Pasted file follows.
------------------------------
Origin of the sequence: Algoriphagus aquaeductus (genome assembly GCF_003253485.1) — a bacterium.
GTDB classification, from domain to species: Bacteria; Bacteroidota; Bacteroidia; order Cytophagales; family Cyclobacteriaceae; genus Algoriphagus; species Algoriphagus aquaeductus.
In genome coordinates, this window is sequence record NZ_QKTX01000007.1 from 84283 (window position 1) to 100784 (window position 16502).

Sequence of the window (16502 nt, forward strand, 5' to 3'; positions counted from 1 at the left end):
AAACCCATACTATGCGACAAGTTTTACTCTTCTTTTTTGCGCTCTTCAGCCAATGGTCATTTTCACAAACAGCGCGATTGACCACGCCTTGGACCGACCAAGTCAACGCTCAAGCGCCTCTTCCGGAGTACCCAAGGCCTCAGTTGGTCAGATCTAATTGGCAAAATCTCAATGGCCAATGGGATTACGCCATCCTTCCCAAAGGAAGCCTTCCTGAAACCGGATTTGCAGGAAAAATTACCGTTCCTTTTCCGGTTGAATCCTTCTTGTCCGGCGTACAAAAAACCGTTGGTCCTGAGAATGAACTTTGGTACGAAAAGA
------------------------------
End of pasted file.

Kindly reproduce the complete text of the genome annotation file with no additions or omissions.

Origin of the sequence: Algoriphagus aquaeductus (genome assembly GCF_003253485.1) — a bacterium.
GTDB classification, from domain to species: Bacteria; Bacteroidota; Bacteroidia; order Cytophagales; family Cyclobacteriaceae; genus Algoriphagus; species Algoriphagus aquaeductus.
In genome coordinates, this window is sequence record NZ_QKTX01000007.1 from 84283 (window position 1) to 100784 (window position 16502).

Sequence of the window (16502 nt, forward strand, 5' to 3'; positions counted from 1 at the left end):
AAACCCATACTATGCGACAAGTTTTACTCTTCTTTTTTGCGCTCTTCAGCCAATGGTCATTTTCACAAACAGCGCGATTGACCACGCCTTGGACCGACCAAGTCAACGCTCAAGCGCCTCTTCCGGAGTACCCAAGGCCTCAGTTGGTCAGATCTAATTGGCAAAATCTCAATGGCCAATGGGATTACGCCATCCTTCCCAAAGGAAGCCTTCCTGAAACCGGATTTGCAGGAAAAATTACCGTTCCTTTTCCGGTTGAATCCTTCTTGTCCGGCGTACAAAAAACCGTTGGTCCTGAGAATGAACTTTGGTACGAAAAGA